The lyrics in NJWA’s latest music video Take Love Back read like a handbook on tackling interracial relationships:
But they can say what they want/ I won’t change my mind
Don’t tell me what to do with my heart/ Or what to do with my life
Formerly known as Najwa Mahiaddin, the R&B songstress sheds light on a topic that remains largely a taboo, not only in current society but also pop culture that sometimes seems too craven to promote a colourblind image. The idea of interracial romance should be an antiquated concern, especially in a multifaceted country like Malaysia, yet we’re still bogged down by the dilemma of “Just because they say it ain’t okay”.
NJWA has never been squeamish about race, as demonstrated in her latest work directed by photographer Nadirah Zakariya, whose masterpieces have been exhibited in Ilham Gallery and featured in Vogue Italia. Shot at the recently converted iconic cinema RexKL in Jalan Sultan, the music video was intended for release between National Day and Malaysia Day to amplify the message of interracial love.
And to drive the point home, Sharifah Amani and Ng Choo Seong — the leads of the late Yasmin Ahmad’s interracial film Sepet (2005) — made a cameo by delivering powerful monologues that reminded us of their characters who were looking to break with convention and not be bound by societal expectations.
Take Love Back, which features prominent dancers Grace Ng and Nabil Zakaria who narrated NJWA’s story with emotive dance choreography, also documents the singer’s previous relationship that didn’t work out because of disapproval from her love interest’s family. The song carefully depicts how intolerance and acceptance can be two sides of the same experience.
Perhaps, one way for taboos to lose their authority is for us to talk or sing about it. Because love that is colourblind doesn’t mean we shouldn't talk about race. It means embracing and talking about it even more.
The last line in your music video, "Love knows no colour yet it’s the most beautiful shade", reminds us that race should never be exploited as a license to discriminate. How else should we foster a better racial understanding in modern times?
We need to go beyond the surface of what we think we know of each other and dig deeper to learn more. Tak kenal maka tak cinta. The internet can be a very dark and negative place, but we should encourage positive interactions, beginning with asking each other questions in utmost interest and curiosity such as, “What is the significance of this custom?”, “What is the history of this festival?”, “What are your traditions at home?”. And perhaps more importantly in these modern times, Malaysians should also join in and celebrate each other's cultural or religious festivities — I think that would really help in fostering not just tolerance and understanding but genuine love and respect for one another.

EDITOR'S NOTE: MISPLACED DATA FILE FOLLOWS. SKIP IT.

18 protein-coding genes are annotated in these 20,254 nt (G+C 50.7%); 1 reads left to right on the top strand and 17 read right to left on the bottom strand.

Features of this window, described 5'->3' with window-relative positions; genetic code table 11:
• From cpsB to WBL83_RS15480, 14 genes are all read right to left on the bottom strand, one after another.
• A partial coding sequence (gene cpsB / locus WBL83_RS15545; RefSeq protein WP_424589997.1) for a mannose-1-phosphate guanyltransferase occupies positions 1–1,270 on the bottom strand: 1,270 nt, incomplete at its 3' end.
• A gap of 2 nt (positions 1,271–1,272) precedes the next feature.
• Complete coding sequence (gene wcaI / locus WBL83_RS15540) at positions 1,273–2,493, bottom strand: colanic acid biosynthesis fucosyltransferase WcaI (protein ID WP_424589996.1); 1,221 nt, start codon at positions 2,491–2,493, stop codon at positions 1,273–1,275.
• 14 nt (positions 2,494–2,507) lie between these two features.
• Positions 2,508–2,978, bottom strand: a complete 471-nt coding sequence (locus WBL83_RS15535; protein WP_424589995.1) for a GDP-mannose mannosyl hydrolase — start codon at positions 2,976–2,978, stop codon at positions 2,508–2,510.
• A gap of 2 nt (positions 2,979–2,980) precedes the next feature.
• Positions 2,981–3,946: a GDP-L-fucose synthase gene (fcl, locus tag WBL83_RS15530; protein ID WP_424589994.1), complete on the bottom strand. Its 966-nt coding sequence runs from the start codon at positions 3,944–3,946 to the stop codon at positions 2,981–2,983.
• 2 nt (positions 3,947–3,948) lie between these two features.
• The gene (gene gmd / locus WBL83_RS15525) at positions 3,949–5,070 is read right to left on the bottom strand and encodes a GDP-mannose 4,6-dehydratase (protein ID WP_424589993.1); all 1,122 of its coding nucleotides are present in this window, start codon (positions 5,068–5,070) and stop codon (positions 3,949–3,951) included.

Take Love Back was inspired by a personal experience. How has that affected you as a person, as well as a musician?
As an artist, I’ve always believed that we have a responsibility and a voice. This personal experience has encouraged me to talk about it more openly, and to spread a message that resonates with many. This isn’t just my story — this is our story.
Do you believe that it’s not enough for interracial couples to be seen but also be heard? Many times, their voices have been drown out by a society that may not understand or accept interracial relationships.
Absolutely. A lot of people go through it, but many are afraid to talk about it openly for fear that they’d be misunderstood. With the release of this music video, I have been getting DMs from a lot of people who are either currently in an interracial relationship, or was in one. It’s important for people to know that they are not alone and there are others who are also in the same situation.
How do you feel about racial intolerance, especially in a diverse country like Malaysia that constantly promotes multiculturalism?
I feel it’s really upsetting that this is still happening in our country. Going back to what we discussed earlier, I believe this is due to poor judgement and a lack of knowledge and understanding. We are aware of the different cultures, but need to dig deeper to know and understand them better.
Nadirah Zakariya's work is known for celebrating womenhood, as well as the values of raw beauty. How would you describe your collaboration with her?
Working with Nadirah Zakariya was an absolute dream. We’ve spoken about a collaboration for years. I’ve always admired her work and the message behind it, so when this project came about I knew she would be the perfect fit. I couldn’t think of anyone better than Nadirah to translate my message and story visually — and she truly delivered.
The Sepet cameo by Sharifah Amani and Ng Choo Seong in your music video was a fitting tribute to Yasmin Ahmad. Which other films, music or figures have played a role in shaping your musical career?
During my time at Berklee College of Music, there was always a focus on the role of the artist and music in society. Artists like John Lennon, Bob Marley and Michael Jackson have often used their voices to create positive changes. This has made me think more about my role in society and how I can use my own voice to do the same.
What other themes or stories are close to your heart? Will you be telling these stories through music in the future?
I'm passionate about mental health awareness. These days, so many people are experiencing anxiety and depression. With the rise of social media, even young kids are suffering from them. In my future projects, I’d definitely like to focus on this.
Watch NJWA's music video below: